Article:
Review of 22 suicide deaths shows persistent gaps in youth mental health and addiction services, need for change

Press Release

Advocate worries about COVID-19 effects on ‘overburdened and underfunded’ systems

WINNIPEG, MANITOBA, TREATY ONE TERRITORY – To mark national Youth Mental Health Day, the Manitoba Advocate for Children and Youth released her latest special report on Thursday while urging Manitobans to not forget that while many of us are focused on news of the current pandemic, many children and youth were already struggling with mental health and addictions prior to COVID-19.

Streaming her report release live as public health orders limit gatherings, Daphne Penrose detailed the seven recommendations she is making to the government to immediately improve the youth mental health and addiction system. Penrose noted that when the government acts on the report’s recommendations, the lives and wellbeing of Manitoba children and youth will improve.

“Stop Giving Me a Number and Start Giving Me a Person”: How 22 Girls Illuminate the Cracks in the Manitoba Youth Mental Health and Addiction System dives into lessons learned from the suicide deaths of 22 Manitoba girls. The girls, ages 11-17, were primarily from rural and northern Manitoba communities and died between 2013 and 2019.

“These girls did not have appropriate access to mental health and addictions services where they lived. And as we know from past reports, like The Slow Disappearance of Matthew, demand for these provincial services in Winnipeg already outpaces supply,” Penrose said.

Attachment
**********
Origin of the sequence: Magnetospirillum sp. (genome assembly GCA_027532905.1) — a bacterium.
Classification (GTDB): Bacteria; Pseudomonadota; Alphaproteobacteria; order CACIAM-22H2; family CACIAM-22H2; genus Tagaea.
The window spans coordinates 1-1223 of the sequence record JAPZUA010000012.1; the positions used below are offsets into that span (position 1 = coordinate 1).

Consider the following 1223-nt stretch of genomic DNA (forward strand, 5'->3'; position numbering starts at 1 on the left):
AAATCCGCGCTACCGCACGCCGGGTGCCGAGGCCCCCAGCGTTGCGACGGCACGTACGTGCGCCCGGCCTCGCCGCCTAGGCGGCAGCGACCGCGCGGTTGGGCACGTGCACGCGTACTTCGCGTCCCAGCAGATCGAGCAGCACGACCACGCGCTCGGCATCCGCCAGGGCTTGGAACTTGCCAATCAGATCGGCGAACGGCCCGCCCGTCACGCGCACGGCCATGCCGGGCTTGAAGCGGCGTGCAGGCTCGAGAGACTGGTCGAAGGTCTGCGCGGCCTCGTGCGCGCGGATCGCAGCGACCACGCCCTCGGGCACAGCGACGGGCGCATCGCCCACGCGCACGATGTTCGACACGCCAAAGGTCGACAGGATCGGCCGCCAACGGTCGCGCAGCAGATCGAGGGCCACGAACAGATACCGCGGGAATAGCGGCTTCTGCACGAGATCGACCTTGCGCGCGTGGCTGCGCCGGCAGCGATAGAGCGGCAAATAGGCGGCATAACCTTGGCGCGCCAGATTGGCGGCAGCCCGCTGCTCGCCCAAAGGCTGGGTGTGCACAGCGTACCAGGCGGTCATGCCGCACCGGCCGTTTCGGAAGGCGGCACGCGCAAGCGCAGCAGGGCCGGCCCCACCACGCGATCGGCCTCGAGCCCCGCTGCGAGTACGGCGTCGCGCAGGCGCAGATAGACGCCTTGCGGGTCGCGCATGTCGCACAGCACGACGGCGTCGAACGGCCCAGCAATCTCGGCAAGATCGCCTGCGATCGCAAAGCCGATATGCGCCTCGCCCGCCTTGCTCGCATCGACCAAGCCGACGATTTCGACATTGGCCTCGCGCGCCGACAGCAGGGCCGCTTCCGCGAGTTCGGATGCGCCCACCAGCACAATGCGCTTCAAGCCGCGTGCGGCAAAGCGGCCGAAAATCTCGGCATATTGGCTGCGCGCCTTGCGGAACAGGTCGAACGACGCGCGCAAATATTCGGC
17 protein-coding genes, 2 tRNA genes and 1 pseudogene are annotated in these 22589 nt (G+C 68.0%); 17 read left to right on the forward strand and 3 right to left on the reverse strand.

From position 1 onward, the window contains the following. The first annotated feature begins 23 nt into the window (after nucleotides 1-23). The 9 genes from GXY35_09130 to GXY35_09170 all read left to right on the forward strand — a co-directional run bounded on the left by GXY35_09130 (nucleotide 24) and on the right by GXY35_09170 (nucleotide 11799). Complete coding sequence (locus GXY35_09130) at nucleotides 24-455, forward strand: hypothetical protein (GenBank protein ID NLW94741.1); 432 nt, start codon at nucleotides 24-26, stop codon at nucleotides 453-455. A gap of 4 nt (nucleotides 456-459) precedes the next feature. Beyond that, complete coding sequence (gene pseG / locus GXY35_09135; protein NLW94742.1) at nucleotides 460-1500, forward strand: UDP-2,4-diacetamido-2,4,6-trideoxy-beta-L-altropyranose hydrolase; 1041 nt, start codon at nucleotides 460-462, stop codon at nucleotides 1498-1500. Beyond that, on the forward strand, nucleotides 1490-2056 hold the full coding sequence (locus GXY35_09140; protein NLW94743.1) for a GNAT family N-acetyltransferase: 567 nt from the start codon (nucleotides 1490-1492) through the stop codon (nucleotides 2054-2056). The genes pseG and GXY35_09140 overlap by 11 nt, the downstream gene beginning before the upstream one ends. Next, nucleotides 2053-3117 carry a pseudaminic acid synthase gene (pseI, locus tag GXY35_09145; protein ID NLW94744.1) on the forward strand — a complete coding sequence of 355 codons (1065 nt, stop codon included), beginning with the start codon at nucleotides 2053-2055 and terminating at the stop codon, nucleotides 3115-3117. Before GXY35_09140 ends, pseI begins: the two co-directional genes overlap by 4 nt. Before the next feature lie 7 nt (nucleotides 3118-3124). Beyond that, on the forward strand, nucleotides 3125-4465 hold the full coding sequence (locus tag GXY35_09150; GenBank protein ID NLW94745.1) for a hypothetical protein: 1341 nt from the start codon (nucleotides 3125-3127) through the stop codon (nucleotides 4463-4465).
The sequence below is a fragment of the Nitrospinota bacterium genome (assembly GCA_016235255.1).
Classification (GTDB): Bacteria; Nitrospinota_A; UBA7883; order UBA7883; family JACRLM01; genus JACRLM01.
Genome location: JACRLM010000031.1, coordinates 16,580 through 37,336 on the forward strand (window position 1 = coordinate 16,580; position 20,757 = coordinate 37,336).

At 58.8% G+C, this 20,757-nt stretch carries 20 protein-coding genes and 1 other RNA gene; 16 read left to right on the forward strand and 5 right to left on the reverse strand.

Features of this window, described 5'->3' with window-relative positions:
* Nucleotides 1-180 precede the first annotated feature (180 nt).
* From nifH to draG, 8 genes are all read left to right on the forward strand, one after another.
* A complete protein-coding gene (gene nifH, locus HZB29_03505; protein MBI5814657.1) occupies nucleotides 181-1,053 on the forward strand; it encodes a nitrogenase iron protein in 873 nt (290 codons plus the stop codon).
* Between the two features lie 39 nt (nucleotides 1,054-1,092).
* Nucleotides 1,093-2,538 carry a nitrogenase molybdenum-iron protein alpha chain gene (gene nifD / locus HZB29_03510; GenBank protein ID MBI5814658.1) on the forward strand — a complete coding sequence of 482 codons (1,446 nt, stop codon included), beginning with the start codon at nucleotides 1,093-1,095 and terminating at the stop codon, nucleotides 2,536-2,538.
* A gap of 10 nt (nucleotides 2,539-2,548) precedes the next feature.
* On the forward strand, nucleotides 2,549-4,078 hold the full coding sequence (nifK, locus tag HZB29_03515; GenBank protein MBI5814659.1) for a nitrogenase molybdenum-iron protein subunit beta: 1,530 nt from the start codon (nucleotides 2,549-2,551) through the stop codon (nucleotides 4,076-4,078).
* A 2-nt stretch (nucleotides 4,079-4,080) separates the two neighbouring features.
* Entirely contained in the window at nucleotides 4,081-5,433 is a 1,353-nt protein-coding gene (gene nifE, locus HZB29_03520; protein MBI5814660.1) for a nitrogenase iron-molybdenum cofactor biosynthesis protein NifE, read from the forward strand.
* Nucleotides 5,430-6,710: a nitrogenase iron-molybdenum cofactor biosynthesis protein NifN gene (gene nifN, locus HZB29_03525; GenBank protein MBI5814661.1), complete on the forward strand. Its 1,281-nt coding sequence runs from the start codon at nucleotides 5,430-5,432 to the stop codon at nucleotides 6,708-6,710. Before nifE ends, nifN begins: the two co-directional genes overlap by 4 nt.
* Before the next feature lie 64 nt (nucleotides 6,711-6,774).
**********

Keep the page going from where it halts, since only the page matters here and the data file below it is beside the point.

All of the girls in this report also experienced early childhood traumas, but only three were offered some type of professional trauma-related interventions in their early and middle years.

“We need to recognize and respond to trauma much earlier in children’s lives so they do not slowly disappear in adolescence. We also need to collectively and proactively protect children and youth from harm.”

In her February 2020 report, The Slow Disappearance of Matthew: A Family’s Fight for Youth Mental Health Care in the Wake of Bullying and Mental Illness, the Advocate discussed a lack of cohesion among mental health services in Winnipeg. The same problem persists outside the perimeter, except fewer services are available in rural and northern areas. Many children and youth continue to be flown to Winnipeg for emergency assessments; trips that can cost tens of thousands of dollars per flight.

In spring 2018, the provincial government received and released the Virgo Report, a long-awaited plan to improve public mental health and addictions services. Two years later, very little progress has been made on the report’s recommendations when it comes to child- and youth-focused services.

Meanwhile, the province’s youth suicide rates are more than double the national average and over the last five years, suicide has become the leading manner of death for Manitoba youth between the ages of 10-17.

“If we’ve learned anything from the COVID-19 pandemic response, it’s that governments are capable of moving quickly on pressing issues. The province must recognize the urgency for addressing the mental health and addiction needs for kids in this province. Children cannot wait any longer to become the priority of the government,” Penrose said.

“We know the province will face economic hardship related to the pandemic, but the emotional toll of COVID-19 piled on top of an already challenging service landscape could make things much worse,” she continued.